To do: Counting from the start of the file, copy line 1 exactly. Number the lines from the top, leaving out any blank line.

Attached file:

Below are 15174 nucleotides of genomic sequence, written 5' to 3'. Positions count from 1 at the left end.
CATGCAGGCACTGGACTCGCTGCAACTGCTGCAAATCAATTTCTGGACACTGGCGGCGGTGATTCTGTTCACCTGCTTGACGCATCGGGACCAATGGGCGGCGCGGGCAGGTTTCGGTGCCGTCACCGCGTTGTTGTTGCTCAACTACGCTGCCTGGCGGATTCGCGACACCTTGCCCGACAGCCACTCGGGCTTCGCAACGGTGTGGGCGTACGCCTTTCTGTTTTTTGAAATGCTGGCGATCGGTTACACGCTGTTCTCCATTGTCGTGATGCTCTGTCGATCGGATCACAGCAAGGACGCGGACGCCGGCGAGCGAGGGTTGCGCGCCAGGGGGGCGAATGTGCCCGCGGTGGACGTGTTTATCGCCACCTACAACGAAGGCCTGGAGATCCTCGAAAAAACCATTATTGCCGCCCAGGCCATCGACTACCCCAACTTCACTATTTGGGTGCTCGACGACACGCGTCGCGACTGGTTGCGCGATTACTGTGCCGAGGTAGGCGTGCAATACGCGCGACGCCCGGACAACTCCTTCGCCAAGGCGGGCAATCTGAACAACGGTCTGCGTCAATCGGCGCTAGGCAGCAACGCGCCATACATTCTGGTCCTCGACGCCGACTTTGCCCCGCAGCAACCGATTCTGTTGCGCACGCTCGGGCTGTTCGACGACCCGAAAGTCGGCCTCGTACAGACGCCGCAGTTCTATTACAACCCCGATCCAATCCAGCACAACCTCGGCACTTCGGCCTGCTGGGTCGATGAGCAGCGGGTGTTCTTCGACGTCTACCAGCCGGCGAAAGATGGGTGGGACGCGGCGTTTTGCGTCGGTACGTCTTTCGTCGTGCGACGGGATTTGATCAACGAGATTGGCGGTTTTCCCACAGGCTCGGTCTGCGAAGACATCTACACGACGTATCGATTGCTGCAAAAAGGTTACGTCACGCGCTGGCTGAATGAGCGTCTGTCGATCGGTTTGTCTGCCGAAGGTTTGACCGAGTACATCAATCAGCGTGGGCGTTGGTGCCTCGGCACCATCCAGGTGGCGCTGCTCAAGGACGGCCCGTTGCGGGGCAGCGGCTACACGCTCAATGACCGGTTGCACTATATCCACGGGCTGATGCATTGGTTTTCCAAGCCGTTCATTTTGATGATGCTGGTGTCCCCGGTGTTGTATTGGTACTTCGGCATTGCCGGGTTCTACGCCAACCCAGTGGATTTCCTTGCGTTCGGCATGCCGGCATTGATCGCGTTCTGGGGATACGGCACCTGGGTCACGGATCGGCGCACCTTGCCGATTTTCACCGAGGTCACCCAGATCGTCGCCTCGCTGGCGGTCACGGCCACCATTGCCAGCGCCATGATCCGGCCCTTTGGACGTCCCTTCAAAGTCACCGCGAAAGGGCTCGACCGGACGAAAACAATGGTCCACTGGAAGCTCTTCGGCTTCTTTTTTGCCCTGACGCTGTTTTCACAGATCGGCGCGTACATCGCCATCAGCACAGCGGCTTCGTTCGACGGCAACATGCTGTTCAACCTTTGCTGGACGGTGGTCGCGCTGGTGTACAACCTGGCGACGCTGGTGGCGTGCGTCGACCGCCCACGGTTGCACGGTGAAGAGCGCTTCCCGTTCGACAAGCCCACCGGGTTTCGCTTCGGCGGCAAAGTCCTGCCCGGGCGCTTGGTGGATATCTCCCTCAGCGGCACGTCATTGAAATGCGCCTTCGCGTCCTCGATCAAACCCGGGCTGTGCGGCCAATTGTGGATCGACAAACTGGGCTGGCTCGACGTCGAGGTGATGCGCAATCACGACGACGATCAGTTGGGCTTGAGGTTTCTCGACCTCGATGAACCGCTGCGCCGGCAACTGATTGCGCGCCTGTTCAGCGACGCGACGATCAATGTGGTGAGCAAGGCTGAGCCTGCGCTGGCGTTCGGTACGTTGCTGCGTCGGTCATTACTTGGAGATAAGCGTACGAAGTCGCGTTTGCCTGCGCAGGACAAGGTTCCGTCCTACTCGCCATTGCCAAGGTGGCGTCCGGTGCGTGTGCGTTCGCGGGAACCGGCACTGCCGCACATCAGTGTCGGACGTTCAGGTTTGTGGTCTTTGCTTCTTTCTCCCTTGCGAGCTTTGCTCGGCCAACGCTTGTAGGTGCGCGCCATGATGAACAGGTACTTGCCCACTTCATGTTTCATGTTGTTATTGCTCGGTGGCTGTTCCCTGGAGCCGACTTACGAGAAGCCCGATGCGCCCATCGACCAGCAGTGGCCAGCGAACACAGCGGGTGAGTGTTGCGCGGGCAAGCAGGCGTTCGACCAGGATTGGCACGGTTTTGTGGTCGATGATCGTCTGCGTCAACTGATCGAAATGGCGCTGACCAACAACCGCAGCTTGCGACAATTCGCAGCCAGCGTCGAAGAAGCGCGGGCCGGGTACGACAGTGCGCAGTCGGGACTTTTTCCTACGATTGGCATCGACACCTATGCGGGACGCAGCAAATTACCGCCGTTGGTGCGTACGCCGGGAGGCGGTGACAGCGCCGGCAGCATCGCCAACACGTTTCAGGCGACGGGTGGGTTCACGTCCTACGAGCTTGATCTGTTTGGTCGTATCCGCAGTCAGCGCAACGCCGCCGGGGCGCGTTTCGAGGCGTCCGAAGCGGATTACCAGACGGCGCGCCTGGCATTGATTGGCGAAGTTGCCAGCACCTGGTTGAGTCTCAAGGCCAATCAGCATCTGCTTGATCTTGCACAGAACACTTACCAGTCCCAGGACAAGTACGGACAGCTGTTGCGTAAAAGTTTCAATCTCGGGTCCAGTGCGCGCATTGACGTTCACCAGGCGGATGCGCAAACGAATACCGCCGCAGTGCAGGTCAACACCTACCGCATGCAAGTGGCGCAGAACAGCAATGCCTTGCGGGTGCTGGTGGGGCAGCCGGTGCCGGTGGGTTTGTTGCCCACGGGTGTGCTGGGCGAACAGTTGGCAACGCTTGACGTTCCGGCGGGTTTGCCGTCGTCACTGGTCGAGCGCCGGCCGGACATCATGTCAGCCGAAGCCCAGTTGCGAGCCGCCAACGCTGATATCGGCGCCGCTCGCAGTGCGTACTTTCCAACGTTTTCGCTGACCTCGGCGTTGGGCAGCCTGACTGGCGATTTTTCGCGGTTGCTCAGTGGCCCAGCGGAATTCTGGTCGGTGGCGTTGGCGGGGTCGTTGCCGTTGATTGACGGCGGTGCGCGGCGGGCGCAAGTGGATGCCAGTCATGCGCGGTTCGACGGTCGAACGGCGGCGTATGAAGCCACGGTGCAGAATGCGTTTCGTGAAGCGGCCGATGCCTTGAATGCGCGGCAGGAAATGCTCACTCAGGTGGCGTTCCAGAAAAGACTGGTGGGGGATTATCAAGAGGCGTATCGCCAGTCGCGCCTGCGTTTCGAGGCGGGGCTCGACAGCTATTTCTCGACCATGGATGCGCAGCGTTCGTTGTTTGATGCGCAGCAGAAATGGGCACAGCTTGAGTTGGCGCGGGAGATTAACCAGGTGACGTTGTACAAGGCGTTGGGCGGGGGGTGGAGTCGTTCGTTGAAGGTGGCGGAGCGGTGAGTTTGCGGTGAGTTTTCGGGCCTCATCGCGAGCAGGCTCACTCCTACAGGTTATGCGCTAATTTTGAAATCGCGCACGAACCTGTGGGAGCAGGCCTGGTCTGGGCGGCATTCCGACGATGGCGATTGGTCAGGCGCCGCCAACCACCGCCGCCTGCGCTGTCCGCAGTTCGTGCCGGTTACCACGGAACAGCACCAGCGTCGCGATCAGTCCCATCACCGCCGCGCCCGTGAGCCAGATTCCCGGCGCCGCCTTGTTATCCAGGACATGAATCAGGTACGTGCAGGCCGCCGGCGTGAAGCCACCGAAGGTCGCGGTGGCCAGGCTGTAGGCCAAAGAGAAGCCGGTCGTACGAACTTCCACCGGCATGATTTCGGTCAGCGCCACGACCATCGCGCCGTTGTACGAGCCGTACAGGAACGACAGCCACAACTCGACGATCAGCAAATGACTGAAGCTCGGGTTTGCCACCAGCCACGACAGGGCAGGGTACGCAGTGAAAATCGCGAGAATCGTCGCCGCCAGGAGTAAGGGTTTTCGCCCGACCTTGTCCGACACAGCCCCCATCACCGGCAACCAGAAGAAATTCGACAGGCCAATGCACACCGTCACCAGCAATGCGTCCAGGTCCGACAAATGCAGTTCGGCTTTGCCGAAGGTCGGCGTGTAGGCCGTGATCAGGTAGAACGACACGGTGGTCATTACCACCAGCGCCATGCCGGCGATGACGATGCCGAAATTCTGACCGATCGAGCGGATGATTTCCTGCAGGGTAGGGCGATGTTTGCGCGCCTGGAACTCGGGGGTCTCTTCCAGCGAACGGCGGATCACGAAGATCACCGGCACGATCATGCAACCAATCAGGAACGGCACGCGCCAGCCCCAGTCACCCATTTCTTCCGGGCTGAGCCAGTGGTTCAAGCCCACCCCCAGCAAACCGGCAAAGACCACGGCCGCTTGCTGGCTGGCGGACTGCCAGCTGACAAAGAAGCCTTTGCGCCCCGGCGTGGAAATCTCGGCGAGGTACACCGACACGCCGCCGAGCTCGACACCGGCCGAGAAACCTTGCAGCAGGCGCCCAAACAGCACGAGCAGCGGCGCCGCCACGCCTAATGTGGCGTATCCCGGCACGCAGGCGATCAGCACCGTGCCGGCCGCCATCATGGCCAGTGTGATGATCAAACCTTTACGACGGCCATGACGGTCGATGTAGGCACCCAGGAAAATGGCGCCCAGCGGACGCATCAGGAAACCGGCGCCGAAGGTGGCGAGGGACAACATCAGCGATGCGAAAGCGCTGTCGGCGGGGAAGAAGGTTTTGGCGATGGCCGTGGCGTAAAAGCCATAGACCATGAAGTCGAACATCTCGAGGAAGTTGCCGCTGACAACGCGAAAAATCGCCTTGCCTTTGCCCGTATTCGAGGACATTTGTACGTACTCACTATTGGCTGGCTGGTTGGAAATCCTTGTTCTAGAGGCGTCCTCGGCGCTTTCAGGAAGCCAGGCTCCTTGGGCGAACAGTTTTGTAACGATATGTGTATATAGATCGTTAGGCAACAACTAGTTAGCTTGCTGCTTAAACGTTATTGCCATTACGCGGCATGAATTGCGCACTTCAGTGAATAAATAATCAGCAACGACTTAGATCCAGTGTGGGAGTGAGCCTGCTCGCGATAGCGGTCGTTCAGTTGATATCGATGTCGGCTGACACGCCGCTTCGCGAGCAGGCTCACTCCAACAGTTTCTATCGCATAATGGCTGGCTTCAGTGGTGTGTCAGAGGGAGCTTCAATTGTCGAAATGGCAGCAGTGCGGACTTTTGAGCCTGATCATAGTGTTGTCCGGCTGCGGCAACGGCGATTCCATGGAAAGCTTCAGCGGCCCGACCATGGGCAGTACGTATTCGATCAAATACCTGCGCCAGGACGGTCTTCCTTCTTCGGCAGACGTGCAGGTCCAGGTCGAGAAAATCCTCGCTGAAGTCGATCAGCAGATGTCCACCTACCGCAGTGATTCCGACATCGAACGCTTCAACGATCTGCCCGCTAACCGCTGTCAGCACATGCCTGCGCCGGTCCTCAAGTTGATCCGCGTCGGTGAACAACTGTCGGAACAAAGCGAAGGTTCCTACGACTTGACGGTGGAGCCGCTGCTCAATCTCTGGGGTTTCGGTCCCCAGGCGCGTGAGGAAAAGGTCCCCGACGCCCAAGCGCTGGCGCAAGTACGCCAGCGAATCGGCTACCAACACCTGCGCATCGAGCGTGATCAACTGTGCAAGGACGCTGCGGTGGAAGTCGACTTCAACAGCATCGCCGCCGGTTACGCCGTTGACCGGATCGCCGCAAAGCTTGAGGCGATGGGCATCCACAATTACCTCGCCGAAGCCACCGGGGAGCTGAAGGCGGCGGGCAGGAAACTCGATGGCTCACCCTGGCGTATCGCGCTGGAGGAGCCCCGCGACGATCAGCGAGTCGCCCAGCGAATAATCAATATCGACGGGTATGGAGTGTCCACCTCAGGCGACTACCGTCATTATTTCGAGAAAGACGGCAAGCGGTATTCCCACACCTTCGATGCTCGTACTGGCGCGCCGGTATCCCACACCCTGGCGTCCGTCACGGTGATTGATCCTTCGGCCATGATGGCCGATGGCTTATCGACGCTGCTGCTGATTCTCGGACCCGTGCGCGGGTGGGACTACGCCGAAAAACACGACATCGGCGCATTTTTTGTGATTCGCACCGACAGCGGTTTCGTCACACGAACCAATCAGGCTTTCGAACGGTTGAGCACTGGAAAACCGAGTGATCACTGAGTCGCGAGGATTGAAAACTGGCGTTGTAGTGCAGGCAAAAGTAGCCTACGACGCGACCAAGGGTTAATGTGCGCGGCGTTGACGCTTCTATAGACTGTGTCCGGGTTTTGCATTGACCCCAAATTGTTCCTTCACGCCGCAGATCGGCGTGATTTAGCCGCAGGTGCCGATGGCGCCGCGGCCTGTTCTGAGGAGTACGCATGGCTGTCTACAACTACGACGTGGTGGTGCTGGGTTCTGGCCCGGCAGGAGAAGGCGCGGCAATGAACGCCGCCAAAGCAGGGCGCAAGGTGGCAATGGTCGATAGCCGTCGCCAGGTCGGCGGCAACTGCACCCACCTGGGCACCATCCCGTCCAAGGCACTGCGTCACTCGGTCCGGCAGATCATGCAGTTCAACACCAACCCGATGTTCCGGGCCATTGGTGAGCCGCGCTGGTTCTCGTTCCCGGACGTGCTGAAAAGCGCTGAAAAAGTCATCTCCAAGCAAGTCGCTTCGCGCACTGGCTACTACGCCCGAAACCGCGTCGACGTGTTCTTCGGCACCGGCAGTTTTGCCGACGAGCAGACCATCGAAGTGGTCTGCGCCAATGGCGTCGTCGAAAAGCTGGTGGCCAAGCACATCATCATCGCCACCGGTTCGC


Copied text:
Below are 15174 nucleotides of genomic sequence, written 5' to 3'. Positions count from 1 at the left end.